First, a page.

Pensioners were hit with a thunderbolt with the sudden announcement that no more medicine would be supplied for them by Oratis Services Sdn Bhd, a company appointed by the Public Services Department (JPA), writes P Ramakrishnan.
Oratis had been supplying the medicine to all pensioners throughout the country since 2012.
According to a friend in Ipoh, when his wife went to the general hospital on 27 February to apply for Suplasyn, (sterile sodium hyaluronate) for treatment for her painful knee problem, she was told that that the hospital had received instructions not to prescribe this and other medicines as from 28 February. This treatment had been available for all pensioners for many years.
I’m told by a pharmacy in Penang that they received this notification from Oratis by email on 27 February at 3.00pm instructing them not to issue any more medicine to pensioners from 28 February onwards as was the case prior to this email. Strangely, they were given less than 24 hours’ notice to stop supplying medicine to pensioners!
Why such urgency? Why this sudden turn of events? What is the problem? Don’t pensioners deserve to know? Aren’t they entitled to this information?
To make matters worse, pensioners have not been told how they are going to have access to their much-needed medicine from now onwards. What do cardiac patients on blood thinners do now? Is there an alternate source for them to acquire their monthly supply of life-saving medicine? Is there an alternate system in place to replace Oratis?
We are in the dark.
Before Oratis, the company supplying the medicine, came into the picture, pensioners collected their supply of medicine from the hospital pharmacy.
When any medicine was not available from the hospital pharmacy, and if this medicine was deemed necessary for the patient, the specialist would recommend that this medicine be bought outside and paid for by the patient who could subsequently claim the cost of medicine from the JPA.
This system worked very satisfactorily for all concerned for a long time.
Then in 2012, the JPA introduced a new system, appointing Oratis to provide the medicine that was not available at government hospitals. In the initial stages, we had to fax the prescription to Oratis in KL, which would then call us to confirm that they had received the prescription and inform us that the medicine would be sent to us by PosLaju, which was done subsequently.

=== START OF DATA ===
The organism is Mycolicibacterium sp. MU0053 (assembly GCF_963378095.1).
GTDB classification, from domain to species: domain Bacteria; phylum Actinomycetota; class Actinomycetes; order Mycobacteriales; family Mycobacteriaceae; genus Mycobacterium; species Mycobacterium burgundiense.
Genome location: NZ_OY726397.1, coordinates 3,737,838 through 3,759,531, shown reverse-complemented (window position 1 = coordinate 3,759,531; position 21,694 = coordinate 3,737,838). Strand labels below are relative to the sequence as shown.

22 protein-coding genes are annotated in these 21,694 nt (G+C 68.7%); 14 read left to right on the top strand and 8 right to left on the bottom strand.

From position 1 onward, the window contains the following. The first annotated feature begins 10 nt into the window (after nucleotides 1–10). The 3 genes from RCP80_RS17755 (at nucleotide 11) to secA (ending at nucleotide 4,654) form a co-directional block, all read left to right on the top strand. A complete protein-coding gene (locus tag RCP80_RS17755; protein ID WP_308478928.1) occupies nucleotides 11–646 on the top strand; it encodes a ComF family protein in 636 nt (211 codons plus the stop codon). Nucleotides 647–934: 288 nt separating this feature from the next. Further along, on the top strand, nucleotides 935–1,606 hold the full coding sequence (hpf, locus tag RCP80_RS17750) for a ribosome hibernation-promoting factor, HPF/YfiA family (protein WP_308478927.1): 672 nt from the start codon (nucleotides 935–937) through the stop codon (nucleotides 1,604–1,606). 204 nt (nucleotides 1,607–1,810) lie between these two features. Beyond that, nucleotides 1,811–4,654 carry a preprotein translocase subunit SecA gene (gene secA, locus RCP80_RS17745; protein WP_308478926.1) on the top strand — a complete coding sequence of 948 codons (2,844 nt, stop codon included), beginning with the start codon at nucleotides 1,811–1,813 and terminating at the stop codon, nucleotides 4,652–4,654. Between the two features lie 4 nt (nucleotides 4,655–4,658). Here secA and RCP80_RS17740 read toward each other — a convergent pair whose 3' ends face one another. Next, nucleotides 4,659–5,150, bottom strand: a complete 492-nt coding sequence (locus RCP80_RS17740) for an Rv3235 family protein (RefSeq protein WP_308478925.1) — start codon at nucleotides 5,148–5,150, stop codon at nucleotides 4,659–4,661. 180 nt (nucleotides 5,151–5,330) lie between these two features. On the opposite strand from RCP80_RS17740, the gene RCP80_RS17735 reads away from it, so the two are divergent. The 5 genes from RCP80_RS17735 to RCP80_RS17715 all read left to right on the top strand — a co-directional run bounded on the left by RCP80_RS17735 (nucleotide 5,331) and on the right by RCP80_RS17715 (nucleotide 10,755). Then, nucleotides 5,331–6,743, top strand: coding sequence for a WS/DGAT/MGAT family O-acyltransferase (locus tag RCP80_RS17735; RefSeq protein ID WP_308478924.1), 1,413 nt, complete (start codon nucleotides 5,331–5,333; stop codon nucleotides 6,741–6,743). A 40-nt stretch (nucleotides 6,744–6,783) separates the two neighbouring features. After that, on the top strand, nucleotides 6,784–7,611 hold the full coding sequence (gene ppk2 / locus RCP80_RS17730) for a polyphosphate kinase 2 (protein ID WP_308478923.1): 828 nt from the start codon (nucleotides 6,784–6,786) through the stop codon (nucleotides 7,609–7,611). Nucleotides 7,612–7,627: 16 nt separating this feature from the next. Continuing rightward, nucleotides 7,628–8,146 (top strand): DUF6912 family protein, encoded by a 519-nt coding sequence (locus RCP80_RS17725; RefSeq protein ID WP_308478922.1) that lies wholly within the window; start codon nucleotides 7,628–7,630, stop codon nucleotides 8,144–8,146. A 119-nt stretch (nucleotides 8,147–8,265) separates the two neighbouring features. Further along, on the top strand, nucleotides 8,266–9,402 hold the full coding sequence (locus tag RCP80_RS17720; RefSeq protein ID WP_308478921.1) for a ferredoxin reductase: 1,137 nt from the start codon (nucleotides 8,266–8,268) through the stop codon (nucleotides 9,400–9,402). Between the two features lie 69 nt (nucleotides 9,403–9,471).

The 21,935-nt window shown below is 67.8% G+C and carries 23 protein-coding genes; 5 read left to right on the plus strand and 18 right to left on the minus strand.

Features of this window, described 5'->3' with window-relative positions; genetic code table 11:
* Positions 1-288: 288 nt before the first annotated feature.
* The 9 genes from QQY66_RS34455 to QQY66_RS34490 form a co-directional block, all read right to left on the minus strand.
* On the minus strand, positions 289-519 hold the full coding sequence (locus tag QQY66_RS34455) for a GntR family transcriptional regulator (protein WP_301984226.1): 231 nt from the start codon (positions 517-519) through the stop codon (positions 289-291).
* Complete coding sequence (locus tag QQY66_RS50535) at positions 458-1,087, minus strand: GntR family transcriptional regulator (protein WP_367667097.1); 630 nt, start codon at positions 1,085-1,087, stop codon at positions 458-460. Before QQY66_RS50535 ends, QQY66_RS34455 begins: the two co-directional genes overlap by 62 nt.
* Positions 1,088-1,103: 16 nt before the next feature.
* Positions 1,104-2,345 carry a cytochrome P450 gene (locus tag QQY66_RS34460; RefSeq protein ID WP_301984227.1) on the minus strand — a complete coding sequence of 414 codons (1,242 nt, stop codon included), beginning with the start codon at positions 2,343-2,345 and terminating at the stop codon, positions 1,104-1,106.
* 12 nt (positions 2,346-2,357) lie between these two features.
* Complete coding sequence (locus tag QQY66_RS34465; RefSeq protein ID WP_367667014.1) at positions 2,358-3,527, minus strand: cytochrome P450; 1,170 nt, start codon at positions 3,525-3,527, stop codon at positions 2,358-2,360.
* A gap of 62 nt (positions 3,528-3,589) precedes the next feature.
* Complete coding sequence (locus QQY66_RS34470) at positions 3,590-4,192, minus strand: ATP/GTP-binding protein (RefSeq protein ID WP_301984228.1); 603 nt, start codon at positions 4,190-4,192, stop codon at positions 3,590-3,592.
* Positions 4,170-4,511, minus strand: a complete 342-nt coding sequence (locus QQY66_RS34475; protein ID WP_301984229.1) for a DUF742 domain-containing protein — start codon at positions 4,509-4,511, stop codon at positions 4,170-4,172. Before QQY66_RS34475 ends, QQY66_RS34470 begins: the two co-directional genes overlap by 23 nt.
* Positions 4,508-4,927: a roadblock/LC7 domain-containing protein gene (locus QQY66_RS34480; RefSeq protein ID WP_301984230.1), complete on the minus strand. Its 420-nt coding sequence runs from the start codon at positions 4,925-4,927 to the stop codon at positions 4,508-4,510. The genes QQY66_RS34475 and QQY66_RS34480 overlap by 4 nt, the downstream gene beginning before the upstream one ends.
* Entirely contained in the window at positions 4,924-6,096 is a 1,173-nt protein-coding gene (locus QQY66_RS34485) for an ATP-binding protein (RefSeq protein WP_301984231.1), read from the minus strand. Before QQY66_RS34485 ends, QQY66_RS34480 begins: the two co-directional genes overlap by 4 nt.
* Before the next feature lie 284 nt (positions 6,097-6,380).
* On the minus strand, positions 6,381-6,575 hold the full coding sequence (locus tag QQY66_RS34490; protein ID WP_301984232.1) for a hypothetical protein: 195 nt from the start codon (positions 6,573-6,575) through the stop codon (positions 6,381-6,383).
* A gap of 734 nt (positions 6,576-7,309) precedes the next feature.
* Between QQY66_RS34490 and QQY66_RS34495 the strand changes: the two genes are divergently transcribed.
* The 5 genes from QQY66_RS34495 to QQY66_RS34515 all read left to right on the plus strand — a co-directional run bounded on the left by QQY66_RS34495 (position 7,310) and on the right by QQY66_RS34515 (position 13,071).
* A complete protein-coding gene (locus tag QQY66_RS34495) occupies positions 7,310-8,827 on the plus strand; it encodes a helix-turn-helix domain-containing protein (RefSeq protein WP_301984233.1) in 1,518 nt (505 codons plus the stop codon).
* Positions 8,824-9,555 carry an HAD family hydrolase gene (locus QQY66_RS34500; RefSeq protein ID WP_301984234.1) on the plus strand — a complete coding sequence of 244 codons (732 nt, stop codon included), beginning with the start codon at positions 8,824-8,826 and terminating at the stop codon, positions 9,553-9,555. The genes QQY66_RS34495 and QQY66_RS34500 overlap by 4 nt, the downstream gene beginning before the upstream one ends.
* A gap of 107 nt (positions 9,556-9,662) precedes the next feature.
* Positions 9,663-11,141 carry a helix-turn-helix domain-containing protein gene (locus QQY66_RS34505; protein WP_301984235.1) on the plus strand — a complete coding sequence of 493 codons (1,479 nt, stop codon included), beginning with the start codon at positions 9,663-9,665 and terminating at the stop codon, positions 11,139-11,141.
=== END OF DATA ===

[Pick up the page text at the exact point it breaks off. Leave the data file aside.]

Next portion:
Later, pharmacies were required to register with Oratis which simplified matters. All that the pensioner had to do was to present to the pharmacy the authorised form signed by the specialist together with the prescription and collect the medicine. It made things easier for pensioners.
By transferring the supply line to Oratis, it added to the cost and made healthcare expensive. The administrative cost of Oratis has to be paid for, but who pays for it?
When pharmacies sell their medicine, medical tools and devices to Oratis their profit margin is included in the cost.
When Oratis supplies this medicine to pensioners, I’m told, that Oratis adds another 17 per cent profit margin on top of that. You can imagine how much more the JPA ends up paying Oratis for the supply of medicine!
We have no clue why the JPA cancelled the contract with Oratis. Was there a falling out with certain personalities? Or is there a new company in the offing to take over this medical business from Oratis and reap a huge profit?
It is difficult to fathom government policies. But pensioners need to know soon where their supply of medicine will come from. Can we be enlightened, please?
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